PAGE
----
February 12, 2004

SIUC will honor Jo Ann Boydston with degree

by K.C. Jaehnig

EDWARDSVILLE, Ill. -- Jo Ann Boydston, an internationally renowned expert on American philosopher John Dewey and longtime director of Southern Illinois University Carbondale's Center for Dewey Studies, will receive an honorary Doctor of Humane Letters degree from the SIUC College of Liberal Arts Friday, May 7, during college commencement exercises.

The SIU Board of Trustees approved the award, which honors outstanding scholarship or accomplishments benefiting society, during its regular meeting today (Feb. 12).

Boydston, who signed on with SIUC's new Dewey research project in 1961, became director five years later of the fledgling Center for Dewey Studies and helped turn it into the world's top repository of books, articles and other source materials for the study of America's best-known philosopher.

"One of the things that people in the humanities know about SIUC is that the Dewey papers are here," said Larry A. Hickman, who succeeded Boydston as center director in 1993.

"We have visitors from all over the world come here to do research and visit our special collections. And Jo Ann Boydston really was the person who did this. Without her editorial project, the papers would not have come here."

Over the course of her 33-year association with the center, Boydston oversaw the publication of a major critical work, 37 volumes containing all of Dewey's major philosophical pieces and an index. "The Collected Works of John Dewey," produced at the rate of more than one volume each year, was the first such collection of writings by a classical American philosopher, the first to use the principles and procedures of modern textual criticism, and one of the first to receive funding from the National Endowment for the Humanities.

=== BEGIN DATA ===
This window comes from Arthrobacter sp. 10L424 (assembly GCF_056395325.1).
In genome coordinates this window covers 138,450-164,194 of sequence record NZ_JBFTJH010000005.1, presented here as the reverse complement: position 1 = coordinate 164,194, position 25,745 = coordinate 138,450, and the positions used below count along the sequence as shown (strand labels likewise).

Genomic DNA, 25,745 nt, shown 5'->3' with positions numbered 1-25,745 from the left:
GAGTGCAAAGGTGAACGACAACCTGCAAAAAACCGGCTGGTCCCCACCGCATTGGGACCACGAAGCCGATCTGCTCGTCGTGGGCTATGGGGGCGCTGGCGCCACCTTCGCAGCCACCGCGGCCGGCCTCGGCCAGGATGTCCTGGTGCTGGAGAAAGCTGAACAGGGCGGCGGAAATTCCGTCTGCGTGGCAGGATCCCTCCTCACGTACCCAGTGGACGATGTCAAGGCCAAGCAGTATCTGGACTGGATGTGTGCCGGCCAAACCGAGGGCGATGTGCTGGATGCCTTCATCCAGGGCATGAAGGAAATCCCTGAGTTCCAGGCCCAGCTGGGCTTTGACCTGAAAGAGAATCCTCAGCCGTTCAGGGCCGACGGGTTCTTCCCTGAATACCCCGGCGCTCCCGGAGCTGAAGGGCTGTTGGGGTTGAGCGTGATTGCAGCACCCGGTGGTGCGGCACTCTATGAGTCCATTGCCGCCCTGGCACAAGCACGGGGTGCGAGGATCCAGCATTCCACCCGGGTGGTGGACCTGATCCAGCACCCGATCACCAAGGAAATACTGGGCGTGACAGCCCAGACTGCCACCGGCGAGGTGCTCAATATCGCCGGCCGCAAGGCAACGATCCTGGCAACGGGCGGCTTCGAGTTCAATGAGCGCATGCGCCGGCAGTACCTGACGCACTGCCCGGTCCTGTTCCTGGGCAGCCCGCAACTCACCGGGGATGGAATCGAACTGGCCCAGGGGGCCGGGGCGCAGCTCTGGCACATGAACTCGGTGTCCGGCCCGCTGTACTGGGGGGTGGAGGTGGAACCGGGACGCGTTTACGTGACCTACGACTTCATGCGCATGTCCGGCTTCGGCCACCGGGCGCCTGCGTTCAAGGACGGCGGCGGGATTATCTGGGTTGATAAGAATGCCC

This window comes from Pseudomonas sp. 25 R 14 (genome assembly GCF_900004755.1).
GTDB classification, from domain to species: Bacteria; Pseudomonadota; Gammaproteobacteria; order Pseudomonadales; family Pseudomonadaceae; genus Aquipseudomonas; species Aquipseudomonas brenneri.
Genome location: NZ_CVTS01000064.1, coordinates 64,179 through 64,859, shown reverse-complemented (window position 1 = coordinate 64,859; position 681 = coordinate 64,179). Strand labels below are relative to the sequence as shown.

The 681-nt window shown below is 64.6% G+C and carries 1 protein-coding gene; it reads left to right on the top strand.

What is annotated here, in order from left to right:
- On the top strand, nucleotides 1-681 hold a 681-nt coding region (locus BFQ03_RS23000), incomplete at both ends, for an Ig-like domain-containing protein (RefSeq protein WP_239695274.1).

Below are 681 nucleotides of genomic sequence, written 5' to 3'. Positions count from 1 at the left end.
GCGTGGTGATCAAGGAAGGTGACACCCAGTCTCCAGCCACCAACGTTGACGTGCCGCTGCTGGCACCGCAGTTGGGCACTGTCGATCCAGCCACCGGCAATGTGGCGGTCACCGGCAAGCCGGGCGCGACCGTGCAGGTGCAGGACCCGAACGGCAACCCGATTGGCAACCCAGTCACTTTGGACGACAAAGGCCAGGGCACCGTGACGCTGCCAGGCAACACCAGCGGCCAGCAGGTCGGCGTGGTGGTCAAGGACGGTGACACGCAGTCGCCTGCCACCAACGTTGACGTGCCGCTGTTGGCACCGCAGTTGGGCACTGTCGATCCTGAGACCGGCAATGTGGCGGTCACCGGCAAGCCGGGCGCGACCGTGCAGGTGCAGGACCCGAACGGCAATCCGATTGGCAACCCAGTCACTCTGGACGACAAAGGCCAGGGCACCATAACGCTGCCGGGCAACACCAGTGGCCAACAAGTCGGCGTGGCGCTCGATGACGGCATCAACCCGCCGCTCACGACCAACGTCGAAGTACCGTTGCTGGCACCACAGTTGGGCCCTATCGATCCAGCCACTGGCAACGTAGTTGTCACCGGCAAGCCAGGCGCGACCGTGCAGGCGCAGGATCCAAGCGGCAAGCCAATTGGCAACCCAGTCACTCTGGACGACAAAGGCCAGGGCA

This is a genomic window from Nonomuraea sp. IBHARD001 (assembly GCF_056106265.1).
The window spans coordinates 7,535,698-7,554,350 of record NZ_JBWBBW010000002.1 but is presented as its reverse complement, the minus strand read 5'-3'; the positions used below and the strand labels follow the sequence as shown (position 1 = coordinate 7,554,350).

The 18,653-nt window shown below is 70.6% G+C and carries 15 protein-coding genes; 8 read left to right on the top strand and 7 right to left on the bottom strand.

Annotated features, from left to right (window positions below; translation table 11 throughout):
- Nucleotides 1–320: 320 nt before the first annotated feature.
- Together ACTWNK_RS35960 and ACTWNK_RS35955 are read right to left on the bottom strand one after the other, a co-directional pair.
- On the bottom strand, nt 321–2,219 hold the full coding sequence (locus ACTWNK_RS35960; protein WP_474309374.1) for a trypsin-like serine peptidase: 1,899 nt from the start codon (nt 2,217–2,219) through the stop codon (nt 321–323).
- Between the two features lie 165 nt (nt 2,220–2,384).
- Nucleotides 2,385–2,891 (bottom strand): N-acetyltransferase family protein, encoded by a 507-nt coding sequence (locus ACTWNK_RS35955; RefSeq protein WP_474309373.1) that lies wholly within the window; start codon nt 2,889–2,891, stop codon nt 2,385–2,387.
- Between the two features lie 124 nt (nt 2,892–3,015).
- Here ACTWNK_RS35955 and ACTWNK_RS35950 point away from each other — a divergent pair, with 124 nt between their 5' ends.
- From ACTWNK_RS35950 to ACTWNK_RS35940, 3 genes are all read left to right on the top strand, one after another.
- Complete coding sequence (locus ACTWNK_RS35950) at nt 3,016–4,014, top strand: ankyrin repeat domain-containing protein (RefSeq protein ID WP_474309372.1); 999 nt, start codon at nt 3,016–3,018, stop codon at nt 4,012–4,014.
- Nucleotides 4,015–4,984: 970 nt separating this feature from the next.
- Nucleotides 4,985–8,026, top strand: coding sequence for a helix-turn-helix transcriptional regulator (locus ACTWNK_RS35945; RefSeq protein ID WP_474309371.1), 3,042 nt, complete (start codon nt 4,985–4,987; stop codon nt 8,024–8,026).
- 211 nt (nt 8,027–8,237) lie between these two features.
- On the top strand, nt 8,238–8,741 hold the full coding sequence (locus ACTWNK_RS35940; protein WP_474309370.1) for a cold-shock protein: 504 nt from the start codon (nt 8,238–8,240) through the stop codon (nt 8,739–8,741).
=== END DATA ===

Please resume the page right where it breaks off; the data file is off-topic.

This work had a huge scholarly impact.

"There was a period, shortly before his death and afterwards, during which the work and ideas of John Dewey went into eclipse," Hickman said.

"'The Collected Works of John Dewey' focused the interest that remained and was the source of the survival of that interest. It served as a springboard for all kinds of scholarship, and now that there are more people interested in pragmatism, it's become even more important."

While the "Collected Works" served as the definitive edition of Dewey's published papers, Boydston saw the need for related study materials and put together a guide to his work, a tally of its translations, a list of the contents of his personal and professional libraries, and a collection of his poems (which had been retrieved, undated and unsigned, from his wastebasket).

"There was some question about whether or not the poems were actually Dewey's," Hickman said. "We have Dewey's typewriter here in special collections, so what Jo Ann did was examine all the typefaces -- each typewriter has keys with letters that may be cracked or chipped, so it's almost like a fingerprint -- and she was able to match up the typed characters in the poems with the typewriter."

Shortly before her retirement in 1990, Boydston received a $165,000 federal grant to publish his letters and other correspondence. The final volume is due out at the end of this year.

"We have 22,000 items, a documentary history of his life and work that offers a much more intimate look than other published records," Hickman said.

"While she didn't actually work on this project, Jo Ann was instrumental in setting up some of the standards and techniques that we used."

In addition to her scholarly work, Boydston played a key role in the wider academic community throughout her career. A founding member of the Association for Documentary Editing, she later served as its president. She also headed the Society for Textual Scholarship and the John Dewey Society and chaired the Modern Language Association's Committee on Scholarly Editions. She lent her talents as a consultant to numerous groups, published dozens of articles and regularly spoke to local, regional and national audiences.

Previous honors include a Doctor of Humane Letters degree from Indiana University for innovative work that has contributed significantly to scholarly learning and the Association for Documentary Editing's highest accolade, the Julian P. Boyd award, given every three years to a senior scholar in honor of a distinguished contribution to the study of American history and culture.

Boydston received bachelor's and master's degrees from Oklahoma State University in 1944 and 1947 respectively. She earned her doctoral degree from Columbia University in 1950.